Gossip gets a bad rap. But the truth is there's a difference between malicious gossip and gossip for the good of humanity (or the office).
"Gossip has been selected by evolution as a way to hold large human groups together," according to Meredith F. Small, a professor of anthropology at Cornell University who spoke with primatologist Robin Dunbar for an article in LiveScience. According to Dunbar, we are evolutionarily designed to judge and talk about others.
Of course, there's a fine line between good and bad gossip. While good gossip can promote camaraderie and accountability for the team, bad gossip can ostracize people and hurt your own credibility in the process. However, if you're smart about it, you can reap the benefits that office gossip brings while still maintaining a great professional reputation. Here are three important things to note:
1. "Prosocial" gossip can hold colleagues accountable. One recent study at the University of California, Berkeley found that "prosocial" gossip is actually necessary for the good of humanity. Specifically at the office, it can boost productivity. Prosocial gossip is well-intentioned, sincere, and truthful.
In other words, it can be a way to police a bad situation and warn other colleagues about poor behavior or under-performance at work. And, after all, no one wants to be the subject of gossip around the water cooler.
One example of this is "when women in an office spread the word about a male colleague who has a history of pursuing women purely for the thrill of the chase," according to an article on WebMD about prosocial gossip. This type of gossip can produce a constructive result.
However, if you feel that a piece of valuable information about a colleague's performance, behavior, or another workplace event can benefit the whole group, then it may warrant sharing it with a confidant. Make sure it's not malicious. And make sure you confirm its validity.
2. Gossip offers therapeutic qualities. The study also found that gossip can be a stress reliever. UC Berkeley's study measured the heart rate of folks who observed someone else do something bad. The researchers found that people who were able to tell someone else about the poor behavior they witnessed calmed down. It quieted their frustration about what they saw. Telling someone else about poor behavior (as long as it's not malicious) has therapeutic effects.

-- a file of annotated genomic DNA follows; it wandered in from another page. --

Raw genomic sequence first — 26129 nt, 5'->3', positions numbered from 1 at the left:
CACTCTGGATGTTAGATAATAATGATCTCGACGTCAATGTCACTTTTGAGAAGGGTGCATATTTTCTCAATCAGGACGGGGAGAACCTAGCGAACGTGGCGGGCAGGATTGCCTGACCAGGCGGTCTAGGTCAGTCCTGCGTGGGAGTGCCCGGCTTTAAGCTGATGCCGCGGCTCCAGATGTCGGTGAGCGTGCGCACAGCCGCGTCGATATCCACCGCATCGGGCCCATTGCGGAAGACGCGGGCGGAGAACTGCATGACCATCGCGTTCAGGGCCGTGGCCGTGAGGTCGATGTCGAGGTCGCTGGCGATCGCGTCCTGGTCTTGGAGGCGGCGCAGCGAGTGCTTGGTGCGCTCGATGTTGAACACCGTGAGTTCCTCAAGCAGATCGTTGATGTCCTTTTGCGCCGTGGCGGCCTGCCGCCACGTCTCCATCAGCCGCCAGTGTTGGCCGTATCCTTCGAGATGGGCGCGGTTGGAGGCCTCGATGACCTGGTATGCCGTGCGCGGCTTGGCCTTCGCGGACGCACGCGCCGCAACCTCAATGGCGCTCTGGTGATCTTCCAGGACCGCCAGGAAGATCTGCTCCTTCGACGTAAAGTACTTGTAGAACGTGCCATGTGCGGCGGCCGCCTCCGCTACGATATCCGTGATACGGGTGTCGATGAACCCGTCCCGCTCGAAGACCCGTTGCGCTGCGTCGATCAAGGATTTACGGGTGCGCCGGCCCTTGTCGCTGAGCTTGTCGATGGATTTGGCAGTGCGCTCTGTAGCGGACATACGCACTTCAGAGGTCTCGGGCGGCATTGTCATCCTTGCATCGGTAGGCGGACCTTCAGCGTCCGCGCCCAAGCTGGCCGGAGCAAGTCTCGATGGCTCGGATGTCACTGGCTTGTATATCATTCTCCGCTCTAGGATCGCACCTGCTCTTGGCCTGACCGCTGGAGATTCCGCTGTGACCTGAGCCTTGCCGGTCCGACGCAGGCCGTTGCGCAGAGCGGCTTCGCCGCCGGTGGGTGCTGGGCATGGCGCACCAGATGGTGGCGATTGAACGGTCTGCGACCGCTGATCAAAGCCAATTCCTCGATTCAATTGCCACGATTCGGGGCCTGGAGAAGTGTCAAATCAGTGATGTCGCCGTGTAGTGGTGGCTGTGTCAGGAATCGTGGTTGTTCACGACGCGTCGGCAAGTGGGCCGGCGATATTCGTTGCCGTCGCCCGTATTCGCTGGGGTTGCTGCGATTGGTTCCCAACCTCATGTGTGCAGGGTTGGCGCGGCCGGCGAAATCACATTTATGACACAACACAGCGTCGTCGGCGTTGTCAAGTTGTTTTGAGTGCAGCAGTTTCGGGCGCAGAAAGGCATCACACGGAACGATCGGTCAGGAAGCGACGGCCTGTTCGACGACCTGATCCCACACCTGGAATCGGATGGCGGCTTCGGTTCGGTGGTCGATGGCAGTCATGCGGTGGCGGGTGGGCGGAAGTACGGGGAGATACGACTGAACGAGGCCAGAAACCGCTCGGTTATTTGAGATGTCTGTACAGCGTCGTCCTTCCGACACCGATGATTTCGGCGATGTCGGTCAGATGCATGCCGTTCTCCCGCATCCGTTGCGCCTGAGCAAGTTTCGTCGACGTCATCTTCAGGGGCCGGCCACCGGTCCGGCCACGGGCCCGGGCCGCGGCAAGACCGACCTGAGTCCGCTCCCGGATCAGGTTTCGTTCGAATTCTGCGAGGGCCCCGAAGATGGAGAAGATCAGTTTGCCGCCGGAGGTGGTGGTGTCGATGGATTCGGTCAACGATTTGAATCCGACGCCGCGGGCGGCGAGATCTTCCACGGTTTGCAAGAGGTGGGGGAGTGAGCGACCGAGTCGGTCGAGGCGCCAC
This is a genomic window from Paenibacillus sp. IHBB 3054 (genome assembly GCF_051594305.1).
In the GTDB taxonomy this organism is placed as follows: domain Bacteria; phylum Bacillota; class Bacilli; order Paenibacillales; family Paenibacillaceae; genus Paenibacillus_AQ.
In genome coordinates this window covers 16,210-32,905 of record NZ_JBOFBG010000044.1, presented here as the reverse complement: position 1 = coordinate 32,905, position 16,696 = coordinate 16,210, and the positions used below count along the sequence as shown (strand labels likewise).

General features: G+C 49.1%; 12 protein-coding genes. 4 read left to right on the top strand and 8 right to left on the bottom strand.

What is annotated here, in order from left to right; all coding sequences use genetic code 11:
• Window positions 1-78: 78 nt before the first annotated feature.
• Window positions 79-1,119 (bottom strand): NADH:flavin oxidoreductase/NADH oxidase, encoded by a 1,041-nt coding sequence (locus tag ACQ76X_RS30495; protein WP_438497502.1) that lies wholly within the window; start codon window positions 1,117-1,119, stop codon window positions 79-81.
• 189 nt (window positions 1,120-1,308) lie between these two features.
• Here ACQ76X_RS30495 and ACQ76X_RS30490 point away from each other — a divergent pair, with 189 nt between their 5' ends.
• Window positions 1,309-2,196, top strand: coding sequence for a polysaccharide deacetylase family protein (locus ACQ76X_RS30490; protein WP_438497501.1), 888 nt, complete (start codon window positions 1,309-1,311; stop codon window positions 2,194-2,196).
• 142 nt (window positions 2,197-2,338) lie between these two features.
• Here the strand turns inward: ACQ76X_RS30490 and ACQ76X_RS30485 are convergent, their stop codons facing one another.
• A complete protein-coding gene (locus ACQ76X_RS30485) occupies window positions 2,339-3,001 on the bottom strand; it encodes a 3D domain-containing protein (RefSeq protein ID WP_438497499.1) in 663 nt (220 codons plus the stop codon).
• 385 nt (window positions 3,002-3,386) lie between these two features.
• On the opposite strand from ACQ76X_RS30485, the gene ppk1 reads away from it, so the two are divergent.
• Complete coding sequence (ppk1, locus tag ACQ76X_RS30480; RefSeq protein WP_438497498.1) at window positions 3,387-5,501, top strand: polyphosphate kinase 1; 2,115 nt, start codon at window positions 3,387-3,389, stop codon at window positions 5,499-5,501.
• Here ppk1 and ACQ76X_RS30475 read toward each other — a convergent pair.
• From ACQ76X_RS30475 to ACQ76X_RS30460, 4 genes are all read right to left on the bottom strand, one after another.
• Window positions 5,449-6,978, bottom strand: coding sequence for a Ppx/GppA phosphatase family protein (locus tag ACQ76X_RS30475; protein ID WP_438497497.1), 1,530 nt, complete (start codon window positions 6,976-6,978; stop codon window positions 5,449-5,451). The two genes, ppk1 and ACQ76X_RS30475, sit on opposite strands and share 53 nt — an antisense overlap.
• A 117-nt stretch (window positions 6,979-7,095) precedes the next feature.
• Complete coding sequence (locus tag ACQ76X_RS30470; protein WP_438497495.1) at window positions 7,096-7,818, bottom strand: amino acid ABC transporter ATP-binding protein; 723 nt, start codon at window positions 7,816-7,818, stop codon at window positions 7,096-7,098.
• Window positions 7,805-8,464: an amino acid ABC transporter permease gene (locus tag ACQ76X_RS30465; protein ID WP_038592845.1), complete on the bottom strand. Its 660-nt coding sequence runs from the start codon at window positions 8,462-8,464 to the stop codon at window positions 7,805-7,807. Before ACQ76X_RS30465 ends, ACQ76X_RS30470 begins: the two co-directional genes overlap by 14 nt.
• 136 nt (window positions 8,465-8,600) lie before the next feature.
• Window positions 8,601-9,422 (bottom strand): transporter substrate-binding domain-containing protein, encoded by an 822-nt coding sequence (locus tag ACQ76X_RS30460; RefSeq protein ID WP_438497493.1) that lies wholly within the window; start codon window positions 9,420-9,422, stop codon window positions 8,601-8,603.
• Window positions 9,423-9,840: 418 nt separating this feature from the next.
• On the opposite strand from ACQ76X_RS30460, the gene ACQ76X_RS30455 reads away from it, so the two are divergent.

Still, tread lightly. Your best bet is not to talk badly about other colleagues at work unless it truly is better for the larger group (aka prosocial gossip). You can still retain some of the therapeutic benefits of gossip if you discuss your work events with someone outside of work, unrelated to your professional environment.
3. However, malicious gossip will likely backfire. By talking poorly behind someone's back at work about minor irritations and useless gossip, you risk damaging your own reputation in the process. "While people might agree with you outwardly, and even chime in with their own complaints about the person you're gossiping about, you've actually diminished yourself and become less trustworthy in their eyes," says Adrian McIntyre, a UC Berkeley professor who is unrelated to the study mentioned above.
Who knows what you might be saying about your fellow gossiper in another time and place—with another gossipmonger?
Although gossip can be a tempting outlet to unleash your workplace frustrations, in most cases, it's better to step away and simply avoid participating in it. Think about this: Would telling your colleague whatever you have to say really matter in the long-run?
Ritika Trikha is a writer for CareerBliss, an online career community dedicated to helping people find happiness in the workplace. Check out CareerBliss for millions of job listings, company reviews, and salary information.